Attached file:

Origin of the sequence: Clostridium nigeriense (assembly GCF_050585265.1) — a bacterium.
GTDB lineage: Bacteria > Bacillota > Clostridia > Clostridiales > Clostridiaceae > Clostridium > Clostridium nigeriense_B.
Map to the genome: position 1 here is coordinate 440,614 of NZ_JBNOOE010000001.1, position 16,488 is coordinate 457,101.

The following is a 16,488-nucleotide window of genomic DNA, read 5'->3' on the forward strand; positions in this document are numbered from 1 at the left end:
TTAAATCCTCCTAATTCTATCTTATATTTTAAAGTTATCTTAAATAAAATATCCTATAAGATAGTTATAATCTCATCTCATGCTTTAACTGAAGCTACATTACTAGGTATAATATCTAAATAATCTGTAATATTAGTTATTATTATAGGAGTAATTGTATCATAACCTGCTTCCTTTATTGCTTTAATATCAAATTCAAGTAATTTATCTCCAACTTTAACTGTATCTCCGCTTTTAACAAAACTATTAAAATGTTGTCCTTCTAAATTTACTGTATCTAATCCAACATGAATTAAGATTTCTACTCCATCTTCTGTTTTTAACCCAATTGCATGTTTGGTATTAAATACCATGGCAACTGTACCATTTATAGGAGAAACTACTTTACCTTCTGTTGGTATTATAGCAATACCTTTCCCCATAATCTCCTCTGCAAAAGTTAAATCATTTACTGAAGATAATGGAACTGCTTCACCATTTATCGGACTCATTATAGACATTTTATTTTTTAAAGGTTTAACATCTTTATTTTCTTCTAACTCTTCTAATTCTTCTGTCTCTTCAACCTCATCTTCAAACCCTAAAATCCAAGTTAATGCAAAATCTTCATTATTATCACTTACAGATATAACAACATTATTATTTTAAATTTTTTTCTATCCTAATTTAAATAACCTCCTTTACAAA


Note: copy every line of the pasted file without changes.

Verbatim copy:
Origin of the sequence: Clostridium nigeriense (assembly GCF_050585265.1) — a bacterium.
GTDB lineage: Bacteria > Bacillota > Clostridia > Clostridiales > Clostridiaceae > Clostridium > Clostridium nigeriense_B.
Map to the genome: position 1 here is coordinate 440,614 of NZ_JBNOOE010000001.1, position 16,488 is coordinate 457,101.

The following is a 16,488-nucleotide window of genomic DNA, read 5'->3' on the forward strand; positions in this document are numbered from 1 at the left end:
TTAAATCCTCCTAATTCTATCTTATATTTTAAAGTTATCTTAAATAAAATATCCTATAAGATAGTTATAATCTCATCTCATGCTTTAACTGAAGCTACATTACTAGGTATAATATCTAAATAATCTGTAATATTAGTTATTATTATAGGAGTAATTGTATCATAACCTGCTTCCTTTATTGCTTTAATATCAAATTCAAGTAATTTATCTCCAACTTTAACTGTATCTCCGCTTTTAACAAAACTATTAAAATGTTGTCCTTCTAAATTTACTGTATCTAATCCAACATGAATTAAGATTTCTACTCCATCTTCTGTTTTTAACCCAATTGCATGTTTGGTATTAAATACCATGGCAACTGTACCATTTATAGGAGAAACTACTTTACCTTCTGTTGGTATTATAGCAATACCTTTCCCCATAATCTCCTCTGCAAAAGTTAAATCATTTACTGAAGATAATGGAACTGCTTCACCATTTATCGGACTCATTATAGACATTTTATTTTTTAAAGGTTTAACATCTTTATTTTCTTCTAACTCTTCTAATTCTTCTGTCTCTTCAACCTCATCTTCAAACCCTAAAATCCAAGTTAATGCAAAATCTTCATTATTATCACTTACAGATATAACAACATTATTATTTTAAATTTTTTTCTATCCTAATTTAAATAACCTCCTTTACAAA